- Is our politics still so fragile that we've to tell ridiculous lies about an obvious monster? Newton Emerson on Twitter.
When occurrences like the death of Ian Paisley take place an outsider might conclude that they are stage managed events, put in place to herald a ‘best bollix’ competition. And in this one, if it has not been served up already, then stand by between now and the day of the funeral for guff to be churned out in copious quantities: extra-large falsehoods to mask the extra-large failings of an extra-large ego.
Already the texts are flying as we are assailed by revellers urging us to party; pretty much like when Margaret Thatcher died. I don’t care if they arrive in my phone. I don’t care if they don’t. I took no joy from his dying. Nor did it make me sad. As was said about dying in the great novel on Rwanda, A Sunday by the Pool in Kigali, it is just something that we do someday. And almost everybody that died during the North’s politically violent conflict was much less culpable than Ian Paisley.
The founder of the Free Presbyterian Church was no innocent. He lived to a great age, 88, and died in his bed. The overwhelming majority of those who died in the conflict from all walks of life, combatants and civilians, never reached that age. Many of them died very young, not even out of their teens, in some cases not yet into their teens. We might not hear much of it today but they ended their lives gasping for air amidst the toxic fumes of venom unremittingly pumped out with satanic energy from a web of hatred, at the centre of which, like a banana spider, poised for both prey and power, lurked Ian Paisley. This man of god preyed with considerably more vigour than he ever prayed.
Martin McGuinness told us of the great “friend” (how the ‘r’ somehow got into the word, the peace process alone can explain) he had lost. Martin used to have other great friends who, unlike the one he lost this morning, did his bidding and killed members of Paisley’s congregation who happened to be members of the British security services defending the consent principle Martin now supports. Sometimes they were not even members of anything other than Paisley’s Martyrs Memorial Church. Their killers are not Martin’s friends any more, just traitors to the island of Ireland. Which presumably made Big Ian a friend to Ireland. With friends like that ...
Paisley could no doubt tolerate McGuinness, whom he jokingly referred to as ‘the deputy’, pointedly reminding the former IRA chief of staff of his second class status in the “new” but not newly partitioned North. In the Derry Catholic, the Ballymena Protestant found validation and the path to his own political redemption, the midwife of the ogre-friendly language showered upon us this day. It was only after Sinn Fein had agreed to a new form of British policing for the North, did Paisley sup with the man he previously called a ‘bloodthirsty monster’. The ‘single greatest threat to the British state’ who had sworn to castrate the RUC, in the end came to suck its truncheon. Paisley, indeed had much to wax orgasmic about.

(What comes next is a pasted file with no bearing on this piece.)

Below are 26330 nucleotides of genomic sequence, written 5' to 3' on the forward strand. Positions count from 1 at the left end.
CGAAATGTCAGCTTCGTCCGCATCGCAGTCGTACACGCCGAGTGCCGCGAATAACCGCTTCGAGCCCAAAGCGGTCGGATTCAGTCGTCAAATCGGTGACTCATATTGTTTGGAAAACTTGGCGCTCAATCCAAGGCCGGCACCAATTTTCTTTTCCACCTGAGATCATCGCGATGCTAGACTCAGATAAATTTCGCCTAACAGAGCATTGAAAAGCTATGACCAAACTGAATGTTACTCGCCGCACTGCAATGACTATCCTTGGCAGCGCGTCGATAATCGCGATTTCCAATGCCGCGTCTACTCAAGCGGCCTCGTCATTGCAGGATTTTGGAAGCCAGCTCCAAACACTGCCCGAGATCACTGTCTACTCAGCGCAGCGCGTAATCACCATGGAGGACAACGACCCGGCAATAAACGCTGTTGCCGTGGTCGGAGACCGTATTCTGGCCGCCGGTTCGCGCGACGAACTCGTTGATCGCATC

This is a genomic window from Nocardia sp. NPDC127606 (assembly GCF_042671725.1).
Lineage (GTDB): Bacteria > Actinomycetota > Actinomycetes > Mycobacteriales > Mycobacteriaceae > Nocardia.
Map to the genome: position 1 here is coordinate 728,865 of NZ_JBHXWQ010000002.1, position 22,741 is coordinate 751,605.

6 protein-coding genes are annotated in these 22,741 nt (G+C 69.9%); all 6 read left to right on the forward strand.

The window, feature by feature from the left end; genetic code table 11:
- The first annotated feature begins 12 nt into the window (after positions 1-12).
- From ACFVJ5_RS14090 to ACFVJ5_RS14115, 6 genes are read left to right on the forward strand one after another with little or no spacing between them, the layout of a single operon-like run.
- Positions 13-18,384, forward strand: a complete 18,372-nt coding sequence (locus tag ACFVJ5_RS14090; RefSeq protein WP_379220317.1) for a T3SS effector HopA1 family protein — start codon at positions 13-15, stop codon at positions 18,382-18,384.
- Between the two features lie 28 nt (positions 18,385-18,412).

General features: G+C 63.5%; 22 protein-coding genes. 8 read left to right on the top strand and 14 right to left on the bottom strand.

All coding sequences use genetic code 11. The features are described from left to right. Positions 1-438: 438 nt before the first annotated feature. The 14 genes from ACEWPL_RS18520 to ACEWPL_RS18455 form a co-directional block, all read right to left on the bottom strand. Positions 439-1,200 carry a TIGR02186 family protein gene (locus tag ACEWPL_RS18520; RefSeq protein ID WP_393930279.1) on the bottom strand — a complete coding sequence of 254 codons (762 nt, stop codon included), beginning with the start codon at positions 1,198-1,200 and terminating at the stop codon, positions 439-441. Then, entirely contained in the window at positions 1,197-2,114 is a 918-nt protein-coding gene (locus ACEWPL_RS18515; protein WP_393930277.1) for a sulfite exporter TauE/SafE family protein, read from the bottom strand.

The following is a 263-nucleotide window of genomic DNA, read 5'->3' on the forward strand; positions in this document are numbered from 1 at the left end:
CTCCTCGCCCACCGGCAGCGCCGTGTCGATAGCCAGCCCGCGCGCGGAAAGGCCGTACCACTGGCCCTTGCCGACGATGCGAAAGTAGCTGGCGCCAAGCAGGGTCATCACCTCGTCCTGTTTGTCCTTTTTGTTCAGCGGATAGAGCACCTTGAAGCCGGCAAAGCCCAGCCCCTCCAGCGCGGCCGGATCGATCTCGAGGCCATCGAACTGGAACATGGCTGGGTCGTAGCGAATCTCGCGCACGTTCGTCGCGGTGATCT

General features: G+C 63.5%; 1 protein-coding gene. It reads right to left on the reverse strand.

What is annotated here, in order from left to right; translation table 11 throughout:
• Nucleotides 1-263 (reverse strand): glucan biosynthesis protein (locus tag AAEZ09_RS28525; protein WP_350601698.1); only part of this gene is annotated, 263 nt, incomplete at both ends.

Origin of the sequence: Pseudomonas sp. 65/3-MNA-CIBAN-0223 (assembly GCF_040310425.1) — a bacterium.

When they take to describing him as a statesman, my one thought will be of Henry Kissinger being lauded as a peacemaker. But we are used to this type of dross. We just don’t have to abide by it, or remain silent in the face of it either out of apprehension about causing offence to contrived sensitivity or of being labelled unhelpful to the peace process. Spin it, spoof it, anything but truth it, no weasel words can dilute it: Ian Paisley was one of the great hatesmen of Western Europe. Bertie Ahern might well try to clog clarity in telling us that Paisley was a ‘big man with a big heart’ rather than state the obvious that he was a big man with a big hate, who loathed with a biblical fury. To no avail: ‘I hate with a perfect hatred’ was heaven sent for the big man.
The death of Ian Paisley should not mean the death of our ethical language. For certain, it has been corrupted, not by having us speak English or Ulster Scots, but by inducing in us a desire to express ourselves in the vernacular of the peace process, Weaselanto, so that we might not find right words to describe wrong things.
In this home there will be no gloating over the death of Ian Paisley. Neither will he be mourned or missed. It would be less than human to say there is not a tinge of sorrow, not that he died, but that he lived.
- Ian Paisley born in partition 1926; died in partition 2014, 'after a long hard battle with hatred.' Survived by more people living under partition than ever before.